Whether covering a women's face is wajib has been debated for a long time. Since the side that assures that it is wajib has already been covered, I'll cover here the side that says it is not. I will be referring to the writings of Sheikh Al-Albani, who is considered by many as the most prominent Sunni scholar in modern times to have come to criticize ...
First to know is that Quran translations are not considered translations, they are considered translated simple-interpretations, i.e, Quran interpreted so simply and then the interpretation is translated.
Why is that?
Because it's impossible to give the meaning of Quran in any language other than Arabic. You shouldn't think of a translation as a real ...
Arabic pronouns don't really work the same as English ones. In particular, here the word إِنَّا is actually made up of two parts: The emphatic particle إِن meaning "Indeed" and the pronoun suffix ـنا meaning "us".
Ordinarily, this form of pronoun suffix is used for the object of a verb (e.g. Al-Fatihah 6 uses it in اهدنا meaning "Guide us".) or as a ...
maṣābīḥ is the plural of miṣbāḥ, which means “lamp, light”. Of course, the commentators have debated what sort of “lamps” are intended in this verse, but one view is that the reference is to meteors or some other shooting stars. In any case maṣābīḥ in the plural can hardly refer to the sun.
Belly does not mean stomach. And especially the arabic word use 'Batn' does not mean the scientific stomach:
i.e. it includes the udder
You can't use the modern day scientific definition of a word and apply it to the Quran. Imagine if the Quran was revealed in English and it used the word 'stomach'. Would you now assume that the Quran means the exact ...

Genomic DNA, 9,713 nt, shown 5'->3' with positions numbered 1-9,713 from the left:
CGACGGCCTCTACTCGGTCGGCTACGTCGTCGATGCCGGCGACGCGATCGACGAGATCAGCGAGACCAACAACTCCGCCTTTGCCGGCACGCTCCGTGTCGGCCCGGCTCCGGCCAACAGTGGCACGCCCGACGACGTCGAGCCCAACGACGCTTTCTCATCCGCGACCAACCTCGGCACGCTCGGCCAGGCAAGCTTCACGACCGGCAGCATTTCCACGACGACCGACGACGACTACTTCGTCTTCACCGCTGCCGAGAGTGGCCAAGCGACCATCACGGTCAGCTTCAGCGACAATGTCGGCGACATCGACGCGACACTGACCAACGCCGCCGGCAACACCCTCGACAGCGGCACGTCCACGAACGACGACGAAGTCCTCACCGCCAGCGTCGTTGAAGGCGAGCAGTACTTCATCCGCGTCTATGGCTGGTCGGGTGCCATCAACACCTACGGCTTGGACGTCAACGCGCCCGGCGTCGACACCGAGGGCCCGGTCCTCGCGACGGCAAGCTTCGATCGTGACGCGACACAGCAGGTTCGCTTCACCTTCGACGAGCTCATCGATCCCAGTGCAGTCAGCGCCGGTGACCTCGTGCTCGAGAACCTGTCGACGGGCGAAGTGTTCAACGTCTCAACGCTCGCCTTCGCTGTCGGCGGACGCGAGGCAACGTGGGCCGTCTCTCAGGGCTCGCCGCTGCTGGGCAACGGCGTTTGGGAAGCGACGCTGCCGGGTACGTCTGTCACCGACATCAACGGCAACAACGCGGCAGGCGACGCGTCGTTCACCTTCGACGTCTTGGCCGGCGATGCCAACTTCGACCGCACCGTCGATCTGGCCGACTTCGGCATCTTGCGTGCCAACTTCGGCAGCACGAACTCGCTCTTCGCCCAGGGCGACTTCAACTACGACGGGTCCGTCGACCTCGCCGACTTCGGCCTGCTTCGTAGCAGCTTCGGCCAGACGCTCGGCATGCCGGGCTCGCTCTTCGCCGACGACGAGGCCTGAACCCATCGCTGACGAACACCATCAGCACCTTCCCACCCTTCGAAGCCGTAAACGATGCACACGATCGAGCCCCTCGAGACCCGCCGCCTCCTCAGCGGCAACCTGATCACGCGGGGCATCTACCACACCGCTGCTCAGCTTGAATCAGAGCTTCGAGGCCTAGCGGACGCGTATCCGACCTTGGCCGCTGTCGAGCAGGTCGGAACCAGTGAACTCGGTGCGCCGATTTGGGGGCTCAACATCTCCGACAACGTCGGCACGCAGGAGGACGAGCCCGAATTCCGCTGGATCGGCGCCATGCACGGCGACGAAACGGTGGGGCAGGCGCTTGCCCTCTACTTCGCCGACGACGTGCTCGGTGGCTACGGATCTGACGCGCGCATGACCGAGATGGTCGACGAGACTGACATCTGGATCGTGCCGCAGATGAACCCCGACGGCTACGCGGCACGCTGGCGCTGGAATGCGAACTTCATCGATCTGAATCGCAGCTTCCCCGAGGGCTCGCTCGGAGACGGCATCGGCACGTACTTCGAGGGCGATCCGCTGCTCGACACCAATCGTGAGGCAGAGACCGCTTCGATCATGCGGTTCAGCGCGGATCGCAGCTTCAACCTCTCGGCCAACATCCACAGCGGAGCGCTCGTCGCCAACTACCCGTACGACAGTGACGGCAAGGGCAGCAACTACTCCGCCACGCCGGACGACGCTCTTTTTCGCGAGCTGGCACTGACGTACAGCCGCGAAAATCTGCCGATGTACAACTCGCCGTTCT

There are three good tafseers for the word imam here:
The first one is the strongest one, in my opinion, because it has many evidences from other ayat (verse):
this is the evidence that imam could mean book:
and what they left behind, and all things We have enumerated in a
clear register. Surat Yā-Sīn
There are many ...
Your problem comes from the word فَلَك, from it comes the word orbit, but does it really mean orbit?
I'll quote It's meaning from the Major Arabic dictionary Lisan Al-Arab (completed in 1290 - 688 Hijri):
الفَلَك مَدارُ النجوم والجمع أَفْلاك والفَلَكُ واحد أَفْلاك النجوم [...] وفَلَكُ كل شيء مُسْتداره ومُعْظمه.
The فَلَك is the orbit of stars, its ...
No, the verse does not discuss an organ; it discusses a process.
In classical exegeses of the Qur'an, you will find that the verse does not discuss the place at which milk leaves the body of animals. Ibn 'Ashūr, in his tafsīr, explains that literary devices used in this verse as well as its intended meaning:
وموقع من بين فرث ودم موقع الصفة ل لبنا، قدمت ...
It is prohibited to have more then four wives simultaneously. And if it was allowed to marry more then four wives simultaneously, the Ayah would have specified it. Furthermore Allah's Messenger (Peace and blessings be upon him) said to a man who had eight wives (when he entered into Islam):
اخْتَرْ مِنْهُنَّ أَرْبَعًا
Select four of them
Sunan Abi ...
First part of this praying is belong to Surah Yusuf, verse 64:
فَاللّهُ خَيْرٌ حَافِظًا وَهُوَ أَرْحَمُ الرَّاحِمِينَ
But Allah is the best Keeper, and He is the most Merciful of the